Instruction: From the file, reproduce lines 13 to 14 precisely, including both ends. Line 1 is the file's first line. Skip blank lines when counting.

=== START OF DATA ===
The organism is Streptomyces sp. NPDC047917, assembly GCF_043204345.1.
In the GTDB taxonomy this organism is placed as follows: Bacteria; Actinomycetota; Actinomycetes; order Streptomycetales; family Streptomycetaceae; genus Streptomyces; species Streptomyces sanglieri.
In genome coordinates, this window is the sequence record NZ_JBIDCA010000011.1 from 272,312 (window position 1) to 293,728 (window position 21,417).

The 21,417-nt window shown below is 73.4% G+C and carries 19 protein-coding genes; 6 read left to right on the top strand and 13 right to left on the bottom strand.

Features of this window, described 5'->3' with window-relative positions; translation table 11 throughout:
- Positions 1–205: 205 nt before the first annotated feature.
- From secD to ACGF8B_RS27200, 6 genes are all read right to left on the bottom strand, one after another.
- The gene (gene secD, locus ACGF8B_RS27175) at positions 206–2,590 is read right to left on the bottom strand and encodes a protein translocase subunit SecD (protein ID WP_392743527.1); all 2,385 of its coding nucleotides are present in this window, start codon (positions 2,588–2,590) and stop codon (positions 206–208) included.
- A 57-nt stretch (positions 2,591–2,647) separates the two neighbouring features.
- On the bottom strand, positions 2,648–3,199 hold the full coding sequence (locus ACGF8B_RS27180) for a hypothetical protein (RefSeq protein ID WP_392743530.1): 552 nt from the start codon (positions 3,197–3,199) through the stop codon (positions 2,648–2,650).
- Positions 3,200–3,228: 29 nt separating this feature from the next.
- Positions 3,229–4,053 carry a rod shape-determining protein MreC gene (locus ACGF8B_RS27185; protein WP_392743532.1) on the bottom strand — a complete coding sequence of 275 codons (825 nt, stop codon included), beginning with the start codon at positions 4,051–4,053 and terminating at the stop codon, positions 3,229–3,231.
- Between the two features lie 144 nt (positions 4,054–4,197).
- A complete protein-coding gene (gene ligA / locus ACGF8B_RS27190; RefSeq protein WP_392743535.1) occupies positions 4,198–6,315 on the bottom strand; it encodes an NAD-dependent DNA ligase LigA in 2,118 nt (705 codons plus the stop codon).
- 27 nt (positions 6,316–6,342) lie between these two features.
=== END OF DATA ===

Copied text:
- Between the two features lie 144 nt (positions 4,054–4,197).
- A complete protein-coding gene (gene ligA / locus ACGF8B_RS27190; RefSeq protein WP_392743535.1) occupies positions 4,198–6,315 on the bottom strand; it encodes an NAD-dependent DNA ligase LigA in 2,118 nt (705 codons plus the stop codon).